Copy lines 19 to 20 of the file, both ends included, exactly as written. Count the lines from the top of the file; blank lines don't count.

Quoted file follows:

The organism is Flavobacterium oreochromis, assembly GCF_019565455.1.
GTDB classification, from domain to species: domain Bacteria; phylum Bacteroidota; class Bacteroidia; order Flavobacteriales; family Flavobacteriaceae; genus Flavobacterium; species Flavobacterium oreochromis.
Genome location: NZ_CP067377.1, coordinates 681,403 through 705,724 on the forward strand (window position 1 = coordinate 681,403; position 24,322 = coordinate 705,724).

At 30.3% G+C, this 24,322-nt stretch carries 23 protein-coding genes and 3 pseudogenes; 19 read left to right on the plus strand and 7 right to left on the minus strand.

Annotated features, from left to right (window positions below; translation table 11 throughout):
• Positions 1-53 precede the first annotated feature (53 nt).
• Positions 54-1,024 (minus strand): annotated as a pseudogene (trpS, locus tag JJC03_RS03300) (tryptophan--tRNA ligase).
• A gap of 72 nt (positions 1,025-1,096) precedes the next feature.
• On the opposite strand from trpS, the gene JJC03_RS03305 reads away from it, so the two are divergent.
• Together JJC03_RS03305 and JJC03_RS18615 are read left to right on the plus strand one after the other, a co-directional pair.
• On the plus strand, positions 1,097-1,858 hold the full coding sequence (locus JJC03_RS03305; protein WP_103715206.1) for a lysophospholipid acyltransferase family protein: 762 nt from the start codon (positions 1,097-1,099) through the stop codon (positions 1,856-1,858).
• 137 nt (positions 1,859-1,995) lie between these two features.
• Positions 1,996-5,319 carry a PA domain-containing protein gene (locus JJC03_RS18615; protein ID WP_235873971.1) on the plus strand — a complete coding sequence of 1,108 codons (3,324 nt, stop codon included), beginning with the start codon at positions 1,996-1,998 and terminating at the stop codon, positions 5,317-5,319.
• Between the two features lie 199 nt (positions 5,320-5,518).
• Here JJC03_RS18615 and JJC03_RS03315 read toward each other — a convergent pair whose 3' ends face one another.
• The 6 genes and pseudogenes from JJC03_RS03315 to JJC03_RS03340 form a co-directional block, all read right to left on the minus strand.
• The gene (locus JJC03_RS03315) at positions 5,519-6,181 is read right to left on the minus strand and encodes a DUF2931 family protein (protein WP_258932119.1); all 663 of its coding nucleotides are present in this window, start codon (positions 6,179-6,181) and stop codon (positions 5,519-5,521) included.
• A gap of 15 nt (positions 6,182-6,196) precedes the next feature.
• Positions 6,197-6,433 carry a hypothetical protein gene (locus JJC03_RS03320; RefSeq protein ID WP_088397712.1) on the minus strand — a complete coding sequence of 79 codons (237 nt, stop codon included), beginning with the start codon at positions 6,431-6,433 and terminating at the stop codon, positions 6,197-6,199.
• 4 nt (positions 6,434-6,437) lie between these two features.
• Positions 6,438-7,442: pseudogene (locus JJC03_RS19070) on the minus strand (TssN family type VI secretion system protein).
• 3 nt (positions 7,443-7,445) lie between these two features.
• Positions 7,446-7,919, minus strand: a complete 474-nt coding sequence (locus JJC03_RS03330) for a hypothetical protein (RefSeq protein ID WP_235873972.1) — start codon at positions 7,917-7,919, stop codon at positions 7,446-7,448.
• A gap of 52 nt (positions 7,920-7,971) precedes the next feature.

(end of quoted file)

• Positions 6,197-6,433 carry a hypothetical protein gene (locus JJC03_RS03320; RefSeq protein ID WP_088397712.1) on the minus strand — a complete coding sequence of 79 codons (237 nt, stop codon included), beginning with the start codon at positions 6,431-6,433 and terminating at the stop codon, positions 6,197-6,199.
• 4 nt (positions 6,434-6,437) lie between these two features.